What is a Bill and how is it passed?
A Bill is a proposal to Parliament to create or update an existing law. It must pass several stages before this can happen. For Bills that start in the House of Commons, as the Nationality and Borders Bill did, this includes a first reading in Parliament. This stage is generally a formality and does not include any debate. Following this, a Bill has its second reading. It is at this stage that MPs have their first opportunity to debate the Bill and outline their support or objections before voting on whether it should progress to the next stage.
Once a Bill has passed its second reading, it moves to the Committee stage in which the Bill is examined, line by line, by the Public Bills Committee. As part of this process, the committee can gather evidence from experts and interest groups from outside Parliament. Informed amendments can, therefore, be suggested and voted on by the Committee. When this stage is completed, the Bill will return to the House of Commons for its report stage, where the amended Bill will be debated and further amendments can be proposed. This will usually be immediately followed by a debate about the Bill's third reading.
During the third reading the debate is usually shorter as amendments to the Bill can no longer be made. Once the debate is over, MPs vote on whether to approve the third reading. If a Bill is passed at this stage, it will move to The House of Lords to be debated further. Once with the House of Lords, a Bill follows a similar process to that of the House of Commons: there will be a first and second reading, before moving to a committee and report stages, then a third reading will follow. If the House of Lords have suggested any amendments to the Bill, it will be returned to the House of Commons where these amendments will be considered. For a Bill to pass, both Houses must agree on the exact wording. As such, the finalising process can be long as the Bill is moved between the House of Commons and House of Lords while amendments are considered and alternative proposals are made.
When the final version of a Bill is agreed between both Houses, it receives Royal Assent and becomes an Act of Parliament, which means the Bill becomes law. If no agreement is reached between the Commons and the Lords, the Bill will either fail or the Parliament Act can be used to pass the Bill without the consent of the House of Lords.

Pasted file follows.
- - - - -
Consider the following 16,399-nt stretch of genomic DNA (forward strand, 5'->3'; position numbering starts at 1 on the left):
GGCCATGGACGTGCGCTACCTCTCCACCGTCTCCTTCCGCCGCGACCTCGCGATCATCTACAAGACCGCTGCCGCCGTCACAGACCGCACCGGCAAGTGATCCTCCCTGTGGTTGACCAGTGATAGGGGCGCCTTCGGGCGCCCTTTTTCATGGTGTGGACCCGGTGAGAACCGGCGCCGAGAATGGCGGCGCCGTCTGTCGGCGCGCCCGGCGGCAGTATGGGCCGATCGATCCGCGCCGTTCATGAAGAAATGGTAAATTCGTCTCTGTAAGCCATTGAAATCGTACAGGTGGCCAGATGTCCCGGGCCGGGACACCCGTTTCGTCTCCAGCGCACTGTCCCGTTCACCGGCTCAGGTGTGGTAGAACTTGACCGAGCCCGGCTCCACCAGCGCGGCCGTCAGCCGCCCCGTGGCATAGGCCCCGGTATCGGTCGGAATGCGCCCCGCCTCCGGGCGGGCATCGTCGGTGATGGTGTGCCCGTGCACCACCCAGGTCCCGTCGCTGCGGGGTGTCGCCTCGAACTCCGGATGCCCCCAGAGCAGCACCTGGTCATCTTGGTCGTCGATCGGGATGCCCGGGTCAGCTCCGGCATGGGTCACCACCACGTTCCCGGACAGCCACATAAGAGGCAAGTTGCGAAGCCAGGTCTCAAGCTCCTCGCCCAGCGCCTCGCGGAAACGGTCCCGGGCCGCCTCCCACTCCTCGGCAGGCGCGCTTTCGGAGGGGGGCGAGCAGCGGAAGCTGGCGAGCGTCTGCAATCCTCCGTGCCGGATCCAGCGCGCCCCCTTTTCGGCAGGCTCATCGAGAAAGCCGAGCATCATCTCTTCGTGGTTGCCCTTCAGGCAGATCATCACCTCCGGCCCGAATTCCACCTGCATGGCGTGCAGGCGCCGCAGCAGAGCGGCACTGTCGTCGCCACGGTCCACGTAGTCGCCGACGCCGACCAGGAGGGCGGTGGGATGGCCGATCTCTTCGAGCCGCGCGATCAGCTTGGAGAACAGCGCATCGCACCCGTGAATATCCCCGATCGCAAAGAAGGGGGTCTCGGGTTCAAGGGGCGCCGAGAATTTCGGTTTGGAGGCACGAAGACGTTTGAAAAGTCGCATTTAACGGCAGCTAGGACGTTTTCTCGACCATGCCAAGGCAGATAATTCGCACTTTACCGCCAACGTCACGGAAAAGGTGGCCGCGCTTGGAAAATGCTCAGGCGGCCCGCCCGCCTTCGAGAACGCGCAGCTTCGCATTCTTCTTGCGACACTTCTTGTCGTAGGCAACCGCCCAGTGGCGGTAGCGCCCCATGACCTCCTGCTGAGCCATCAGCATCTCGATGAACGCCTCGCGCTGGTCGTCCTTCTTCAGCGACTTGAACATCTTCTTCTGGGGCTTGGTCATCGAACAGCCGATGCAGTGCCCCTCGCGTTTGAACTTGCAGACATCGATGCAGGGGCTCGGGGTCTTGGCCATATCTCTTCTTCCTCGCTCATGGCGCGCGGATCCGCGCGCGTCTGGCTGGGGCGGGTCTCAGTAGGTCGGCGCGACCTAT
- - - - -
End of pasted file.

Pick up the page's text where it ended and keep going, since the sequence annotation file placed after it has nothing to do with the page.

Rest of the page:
What stage is the Nationality and Borders Bill currently at?
The Nationality and Borders Bill had its second reading – a two day debate - in the House of Commons on the 19th and 20th July 2021. It passed this stage by 366 votes to 265. It is now at the Committee Stage and had its first sitting on the 21st September. There are a further two sittings tabled for the 19th and 21st October. It is currently estimated that the Bill will be reported to the House of Commons by the 4th November 2021 and the third reading will follow shortly after. If the Bill passes, which looks likely, it is estimated that it will become law in early 2022.
The fast-approaching third reading highlights the urgency of taking action and speaking out against the Nationality and Borders Bill. There is only a limited amount of time to challenge the injustice within the Bill. It is imperative we do all we can to show that we stand with refugees and asylum seekers – regardless of how they came to be in the UK. Please, join us in this new campaign by completing the important calls to action suggested below. They represent small steps in a big journey because how we treat refugees reflects who we are.
So, who do you want to be?
Three Calls to Actions you can take before the Bill’s third reading:
- Give your support to the Together With Refugees campaign by sharing messages on social media using the hashtags #WhoweAre and #TogetherWithRefugees – there are some great infographics you can use on their website. Make sure you tag us in any posts you share!
- There is a Refugees Welcome Rally, organised by Solidarity for Refugees, Women for Refugee Women and the Refugee Council happening outside of Parliament between 4.30pm-6.30pm today (20th October). If you live local to London, or if you are willing to travel, it would be great to have SCM represented. If you can’t attend in person, why not share information about the event and show your support on social media?
- Please read Ruth Chapter 2. This chapter tells of the importance of showing love to all people, be they a stranger or a loved one.
Our Project Workers:
Lizzy (social justice) – email@example.com
Alana (theology and resources) – firstname.lastname@example.org